Strategy has long been a contested concept. Yet despite all of the debate surrounding the term, strategy ultimately concerns the relationship between military means and political ends. As the British strategist and military historian Basil Liddell Hart famously observed, strategy is ‘the art of distributing and applying military means to fulfil the ends of policy’.
Against this backdrop, there’s been some loose language thrown around on the pages of The Strategist over the last few days. Peter Jennings started us down this slippery slope when he asked ‘why DFAT doesn’t do strategy’ and implored the Government to task DFAT to develop ‘a strategic policy framework of the type associated with White Papers’.
Rob Ayson takes issue with Peter, contending that DFAT is already doing strategy.
His assertion is one I find somewhat troubling, however, because unless our diplomats have a few battalions hidden away in the bowels of ‘Gareth’s Gazebo’ the term ‘strategy’ applied to DFAT really is a misnomer. In answer to Peter’s question, DFAT doesn’t do strategy because it shouldn’t.
In this respect, I also disagree with Peter’s claim that ‘most strategy isn’t directed to the design and use of military force’. For as strategists going back to Clausewitz have observed, that military component is a defining characteristic of the term when used correctly.
Rod Lyon is equally untidy in his contribution when he seeks to circumvent what he terms an ‘arid debate’ about definitions of strategy by slipping straight into Walter Russell Mead’s definition of ‘grand strategy’. To be fair to Rod (and to Peter and Rob for that matter) there have been periods in history when definitions of strategy, grand strategy and even foreign policy have become synonymous. The classic case was the Cold War, where the all-consuming nature of the nuclear threat led to a conflation of those terms.
But in today’s world of much broader and more diffuse threats and challenges, strategy and grand strategy are no longer one and the same. Grand strategy is a much broader exercise involving the coordination of all of the resources that a nation state has at its disposal—economic, political, geographic, diplomatic, cultural and military—with a view to preserving and enhancing that state’s interests. To define ‘strategy’ in this way, however, deprives it of almost any meaning. Or as Richard Betts more colourfully puts it, it risks creating a situation where the ‘military core may become a pea lost in an amorphous ball of wax’.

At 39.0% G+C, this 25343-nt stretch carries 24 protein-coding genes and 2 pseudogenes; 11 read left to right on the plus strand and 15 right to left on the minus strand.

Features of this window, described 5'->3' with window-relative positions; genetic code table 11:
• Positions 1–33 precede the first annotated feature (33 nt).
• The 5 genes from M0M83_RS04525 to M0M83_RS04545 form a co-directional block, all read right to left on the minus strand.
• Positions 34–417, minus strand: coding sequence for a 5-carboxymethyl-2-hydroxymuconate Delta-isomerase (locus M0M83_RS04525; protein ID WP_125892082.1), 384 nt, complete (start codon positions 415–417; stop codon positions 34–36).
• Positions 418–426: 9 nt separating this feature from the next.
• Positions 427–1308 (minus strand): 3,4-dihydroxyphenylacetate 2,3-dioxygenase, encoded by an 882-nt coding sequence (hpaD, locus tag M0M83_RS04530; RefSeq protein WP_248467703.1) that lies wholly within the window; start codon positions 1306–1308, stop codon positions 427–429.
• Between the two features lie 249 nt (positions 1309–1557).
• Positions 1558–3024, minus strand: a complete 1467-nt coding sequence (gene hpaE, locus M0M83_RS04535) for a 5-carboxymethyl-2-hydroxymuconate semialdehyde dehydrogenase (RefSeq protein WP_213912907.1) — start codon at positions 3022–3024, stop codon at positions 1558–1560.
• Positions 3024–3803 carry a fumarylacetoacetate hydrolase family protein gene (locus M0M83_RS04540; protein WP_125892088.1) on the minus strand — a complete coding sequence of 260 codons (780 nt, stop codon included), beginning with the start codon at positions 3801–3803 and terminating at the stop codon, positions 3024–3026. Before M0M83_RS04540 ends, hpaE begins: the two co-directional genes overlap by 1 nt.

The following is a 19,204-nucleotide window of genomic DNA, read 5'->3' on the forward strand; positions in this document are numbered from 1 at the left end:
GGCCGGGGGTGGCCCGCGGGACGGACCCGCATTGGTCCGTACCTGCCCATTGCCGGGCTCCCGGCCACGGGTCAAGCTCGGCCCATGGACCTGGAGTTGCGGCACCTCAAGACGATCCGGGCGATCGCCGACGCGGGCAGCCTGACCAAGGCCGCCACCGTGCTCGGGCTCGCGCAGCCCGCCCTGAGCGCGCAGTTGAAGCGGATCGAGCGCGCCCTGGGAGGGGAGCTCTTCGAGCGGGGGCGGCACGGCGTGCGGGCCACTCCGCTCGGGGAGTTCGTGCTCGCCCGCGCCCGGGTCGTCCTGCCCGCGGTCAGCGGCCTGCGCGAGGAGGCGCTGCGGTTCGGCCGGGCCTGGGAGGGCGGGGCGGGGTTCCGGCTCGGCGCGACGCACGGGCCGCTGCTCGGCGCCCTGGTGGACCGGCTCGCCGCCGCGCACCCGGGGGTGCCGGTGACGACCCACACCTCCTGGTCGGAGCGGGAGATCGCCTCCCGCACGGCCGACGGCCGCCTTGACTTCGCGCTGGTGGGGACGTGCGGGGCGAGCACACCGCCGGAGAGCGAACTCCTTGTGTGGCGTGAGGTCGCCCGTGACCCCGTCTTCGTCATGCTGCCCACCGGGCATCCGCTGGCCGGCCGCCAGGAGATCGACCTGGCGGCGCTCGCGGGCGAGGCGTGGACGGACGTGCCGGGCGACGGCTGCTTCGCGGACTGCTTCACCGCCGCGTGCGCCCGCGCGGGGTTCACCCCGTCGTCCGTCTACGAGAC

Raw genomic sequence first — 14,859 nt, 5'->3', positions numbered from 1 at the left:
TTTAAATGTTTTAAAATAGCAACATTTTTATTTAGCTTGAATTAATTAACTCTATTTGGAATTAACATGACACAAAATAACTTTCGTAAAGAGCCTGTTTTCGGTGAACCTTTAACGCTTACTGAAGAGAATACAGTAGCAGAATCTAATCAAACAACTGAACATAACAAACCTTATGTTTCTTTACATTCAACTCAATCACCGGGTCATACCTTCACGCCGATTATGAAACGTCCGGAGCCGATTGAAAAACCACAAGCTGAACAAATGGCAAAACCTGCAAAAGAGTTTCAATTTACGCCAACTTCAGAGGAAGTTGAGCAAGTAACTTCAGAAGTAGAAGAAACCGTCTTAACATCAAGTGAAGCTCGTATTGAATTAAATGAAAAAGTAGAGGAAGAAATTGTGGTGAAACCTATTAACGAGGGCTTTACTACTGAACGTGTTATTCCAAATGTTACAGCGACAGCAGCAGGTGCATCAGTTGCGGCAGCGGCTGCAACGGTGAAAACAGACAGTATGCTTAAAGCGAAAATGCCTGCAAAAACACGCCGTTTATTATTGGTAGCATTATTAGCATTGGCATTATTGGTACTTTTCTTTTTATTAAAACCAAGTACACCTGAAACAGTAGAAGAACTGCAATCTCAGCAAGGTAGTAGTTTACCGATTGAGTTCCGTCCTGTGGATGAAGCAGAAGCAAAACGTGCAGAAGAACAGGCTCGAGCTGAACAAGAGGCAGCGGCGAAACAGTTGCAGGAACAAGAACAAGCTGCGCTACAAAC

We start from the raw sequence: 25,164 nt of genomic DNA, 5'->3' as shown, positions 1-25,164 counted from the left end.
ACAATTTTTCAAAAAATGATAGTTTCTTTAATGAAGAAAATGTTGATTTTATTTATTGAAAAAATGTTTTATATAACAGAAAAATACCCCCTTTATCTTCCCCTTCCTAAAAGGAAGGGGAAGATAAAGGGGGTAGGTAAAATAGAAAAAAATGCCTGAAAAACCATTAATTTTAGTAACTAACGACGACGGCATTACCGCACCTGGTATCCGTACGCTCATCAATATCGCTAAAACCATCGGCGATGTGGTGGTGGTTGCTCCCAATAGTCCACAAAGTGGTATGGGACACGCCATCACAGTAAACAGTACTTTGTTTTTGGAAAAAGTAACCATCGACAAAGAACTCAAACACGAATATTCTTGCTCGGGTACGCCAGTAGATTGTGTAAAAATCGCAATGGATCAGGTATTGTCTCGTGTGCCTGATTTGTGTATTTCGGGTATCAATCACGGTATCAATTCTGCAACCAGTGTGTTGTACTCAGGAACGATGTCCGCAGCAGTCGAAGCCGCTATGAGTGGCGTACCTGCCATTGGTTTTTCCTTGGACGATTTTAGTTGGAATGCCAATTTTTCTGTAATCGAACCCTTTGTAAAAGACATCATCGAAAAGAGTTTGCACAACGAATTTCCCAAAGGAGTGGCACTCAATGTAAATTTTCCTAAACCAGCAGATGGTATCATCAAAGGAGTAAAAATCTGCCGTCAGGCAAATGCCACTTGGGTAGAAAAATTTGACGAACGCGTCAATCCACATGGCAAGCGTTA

It would be all too easy, of course, for Peter, Rob and Rod to dismiss these concerns as academic nitpicking of little relevance to ‘real world’ policymaking. On this point, the Oxford Professor Hew Strachan begs to differ. In his seminal Survival article, ‘The Lost Meaning of Strategy’, Strachan cautions against the practical dangers in applying the term strategy too liberally. He points to the example of the so-called ‘War on Terror’, attributing the difficulties America faced in waging that campaign to a product of its failure ‘to relate means to aims (in a military sense) and to objectives (in a political sense)’. In his terms, ‘it abandoned strategy’.
Lest he be accused of anti-Americanism, Strachan is also critical of his own government, particularly the encroachment of its Defence Ministry into the realm of foreign policy and the government’s use of ‘the armed forces as their agents of peace as well as in war’. In his judgment, Britain no longer has ‘an identifiable government agency responsible for strategy (despite the Foreign Office’s apparent but perverse claim that that’s its task)’.
Given Australia’s own current preoccupation with ‘defence diplomacy’, could there be lessons in this for us perhaps? For at its most fundamental, strategy is about enabling the government to use force, if necessary, to achieve its political objectives. As Strachan notes, ‘strategy is not policy; it is not politics; it is not diplomacy’.
To use strategy interchangeably with such terms only invites incoherence. This is a dangerous path to go down. For as Professor Strachan concludes, ‘awesome military power requires concepts for the application of force that are robust because they are precise’.
Brendan Taylor is head of the Strategic and Defence Studies Centre at the Australian National University. Image courtesy of Department of Defence.